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Aug 13, 2020

Apple joins the tech borrowing boom with second deal this year

Different colored Apple Inc. iPhone 11 smartphones stand on display inside the Regent Street Apple store during a product launch event in London, U.K., on Friday, Sept. 20, 2019. Apple's new iPhones with camera enhancements and improved battery life go on sale today.

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Borrowing costs are so cheap right now that not even Apple Inc. could resist, becoming the latest to join a boom in issuance from the world’s biggest technology companies.

Apple, which hadn’t borrowed in dollars more than once in a calendar year since 2017, tapped the investment-grade market for US$5.5 billion in its second trip since May. It was cheap to issue debt then and is even better now, with cash-rich companies like Inc. and Google parent Alphabet Inc. getting in on the action, outdoing each other to set a new floor for yields.

The iPhone maker sold bonds in four parts, according to a person with knowledge of the matter. The longest maturity, a 40-year security, will yield 118 basis points above Treasuries, after initially discussing around 135 basis points, the person said, asking not to be identified as the details are private.

That debt will come cheaper for Apple than it did for Amazon, which priced at 130 basis points over Treasuries, but is still slightly more expensive than Google’s spread of 108 basis points. Outside of tech, Visa Inc. and Chevron Corp. set record low rates on new issues earlier this week, but for bonds that mature sooner.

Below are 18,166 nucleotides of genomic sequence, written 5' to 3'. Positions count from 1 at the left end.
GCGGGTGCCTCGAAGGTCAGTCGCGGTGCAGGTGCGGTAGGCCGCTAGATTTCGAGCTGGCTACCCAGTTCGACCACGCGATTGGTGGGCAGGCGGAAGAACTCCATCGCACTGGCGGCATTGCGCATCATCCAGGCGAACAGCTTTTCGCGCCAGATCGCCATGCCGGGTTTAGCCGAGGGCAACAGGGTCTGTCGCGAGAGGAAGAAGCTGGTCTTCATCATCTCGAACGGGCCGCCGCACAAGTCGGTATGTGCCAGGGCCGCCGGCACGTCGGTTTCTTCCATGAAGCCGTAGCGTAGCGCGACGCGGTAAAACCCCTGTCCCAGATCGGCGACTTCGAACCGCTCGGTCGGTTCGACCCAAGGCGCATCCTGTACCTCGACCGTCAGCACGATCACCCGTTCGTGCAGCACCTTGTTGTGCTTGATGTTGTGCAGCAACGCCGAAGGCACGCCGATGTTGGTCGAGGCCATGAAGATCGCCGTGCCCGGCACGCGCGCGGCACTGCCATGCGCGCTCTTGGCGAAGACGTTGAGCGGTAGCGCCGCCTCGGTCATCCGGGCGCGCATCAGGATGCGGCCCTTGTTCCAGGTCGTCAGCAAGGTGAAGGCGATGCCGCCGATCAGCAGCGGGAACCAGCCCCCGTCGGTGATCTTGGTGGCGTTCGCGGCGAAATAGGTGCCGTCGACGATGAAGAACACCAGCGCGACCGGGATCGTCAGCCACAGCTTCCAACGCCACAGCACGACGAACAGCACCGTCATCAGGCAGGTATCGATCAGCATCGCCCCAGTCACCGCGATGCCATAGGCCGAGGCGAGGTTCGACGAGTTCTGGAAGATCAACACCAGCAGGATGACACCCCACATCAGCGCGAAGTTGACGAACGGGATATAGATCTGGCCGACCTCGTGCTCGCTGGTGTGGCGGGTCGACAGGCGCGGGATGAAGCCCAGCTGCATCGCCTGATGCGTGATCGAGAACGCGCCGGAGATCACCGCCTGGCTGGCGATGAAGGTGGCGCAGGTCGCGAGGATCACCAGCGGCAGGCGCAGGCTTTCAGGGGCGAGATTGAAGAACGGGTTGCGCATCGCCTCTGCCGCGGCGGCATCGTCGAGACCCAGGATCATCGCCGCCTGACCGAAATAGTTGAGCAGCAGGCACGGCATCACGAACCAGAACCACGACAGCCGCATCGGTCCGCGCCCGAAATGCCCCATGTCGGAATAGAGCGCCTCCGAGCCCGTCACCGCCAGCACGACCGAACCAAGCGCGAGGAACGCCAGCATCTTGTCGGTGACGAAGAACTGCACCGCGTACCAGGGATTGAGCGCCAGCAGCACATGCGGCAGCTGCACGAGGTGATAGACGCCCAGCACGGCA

Unlike the rest of the economy, big tech has thrived in the pandemic, with consumers largely still at home and more reliant on their gadgets and connectivity. Even with cash piles near record highs, the companies are borrowing for next to nothing in a credit boom that has favored corporate America’s biggest companies and left the smaller ones behind.

Apple is coming off a blowout quarter that has helped fuel a stock surge that’s putting its market value close to a historic $2 trillion. Now it’s readying a series of bundles that will let customers subscribe to several of the company’s digital services at a lower monthly price, according to people with knowledge of the effort.

Like almost all of Apple’s bond sales, it will use the money to buy back stock and pay dividends, among other general corporate purposes, the person said. JPMorgan Chase & Co., Barclays Plc and Goldman Sachs Group Inc. managed the offering.

Apple also enlisted minority-owned underwriters Blaylock Van LLC, Loop Capital Markets, CastleOak Securities LP, Siebert Williams Shank & Co. LLC and Samuel A. Ramirez & Co. Inc. to help sell the offering, the person said. Google hired 15 diverse firms on its US$10 billion bond sale last week, awarding them a record $4 million in collective fees.